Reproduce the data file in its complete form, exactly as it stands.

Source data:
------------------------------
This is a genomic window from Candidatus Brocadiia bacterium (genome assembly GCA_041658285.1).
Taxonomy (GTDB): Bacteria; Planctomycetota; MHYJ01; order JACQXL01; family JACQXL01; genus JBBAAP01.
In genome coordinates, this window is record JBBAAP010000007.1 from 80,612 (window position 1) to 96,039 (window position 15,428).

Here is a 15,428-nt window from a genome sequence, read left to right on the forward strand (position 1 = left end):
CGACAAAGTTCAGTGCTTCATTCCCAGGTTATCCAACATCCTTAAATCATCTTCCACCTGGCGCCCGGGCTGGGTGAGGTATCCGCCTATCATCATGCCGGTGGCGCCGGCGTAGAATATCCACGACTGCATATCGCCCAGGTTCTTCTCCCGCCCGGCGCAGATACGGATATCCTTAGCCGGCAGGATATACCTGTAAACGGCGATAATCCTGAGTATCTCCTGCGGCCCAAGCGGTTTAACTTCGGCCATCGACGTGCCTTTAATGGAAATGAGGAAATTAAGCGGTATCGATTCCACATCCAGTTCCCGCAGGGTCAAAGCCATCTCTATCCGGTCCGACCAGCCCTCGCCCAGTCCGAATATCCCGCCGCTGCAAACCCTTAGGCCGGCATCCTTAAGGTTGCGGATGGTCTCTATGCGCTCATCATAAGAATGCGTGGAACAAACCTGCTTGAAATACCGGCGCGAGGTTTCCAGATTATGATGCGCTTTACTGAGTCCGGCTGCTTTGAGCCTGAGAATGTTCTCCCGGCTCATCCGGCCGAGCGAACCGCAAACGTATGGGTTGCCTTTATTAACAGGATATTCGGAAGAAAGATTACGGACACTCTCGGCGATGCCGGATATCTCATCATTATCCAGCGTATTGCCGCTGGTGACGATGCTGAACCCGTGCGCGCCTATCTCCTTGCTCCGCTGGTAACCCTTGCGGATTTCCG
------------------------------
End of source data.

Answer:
This is a genomic window from Candidatus Brocadiia bacterium (genome assembly GCA_041658285.1).
Taxonomy (GTDB): Bacteria; Planctomycetota; MHYJ01; order JACQXL01; family JACQXL01; genus JBBAAP01.
In genome coordinates, this window is record JBBAAP010000007.1 from 80,612 (window position 1) to 96,039 (window position 15,428).

Here is a 15,428-nt window from a genome sequence, read left to right on the forward strand (position 1 = left end):
CGACAAAGTTCAGTGCTTCATTCCCAGGTTATCCAACATCCTTAAATCATCTTCCACCTGGCGCCCGGGCTGGGTGAGGTATCCGCCTATCATCATGCCGGTGGCGCCGGCGTAGAATATCCACGACTGCATATCGCCCAGGTTCTTCTCCCGCCCGGCGCAGATACGGATATCCTTAGCCGGCAGGATATACCTGTAAACGGCGATAATCCTGAGTATCTCCTGCGGCCCAAGCGGTTTAACTTCGGCCATCGACGTGCCTTTAATGGAAATGAGGAAATTAAGCGGTATCGATTCCACATCCAGTTCCCGCAGGGTCAAAGCCATCTCTATCCGGTCCGACCAGCCCTCGCCCAGTCCGAATATCCCGCCGCTGCAAACCCTTAGGCCGGCATCCTTAAGGTTGCGGATGGTCTCTATGCGCTCATCATAAGAATGCGTGGAACAAACCTGCTTGAAATACCGGCGCGAGGTTTCCAGATTATGATGCGCTTTACTGAGTCCGGCTGCTTTGAGCCTGAGAATGTTCTCCCGGCTCATCCGGCCGAGCGAACCGCAAACGTATGGGTTGCCTTTATTAACAGGATATTCGGAAGAAAGATTACGGACACTCTCGGCGATGCCGGATATCTCATCATTATCCAGCGTATTGCCGCTGGTGACGATGCTGAACCCGTGCGCGCCTATCTCCTTGCTCCGCTGGTAACCCTTGCGGATTTCCG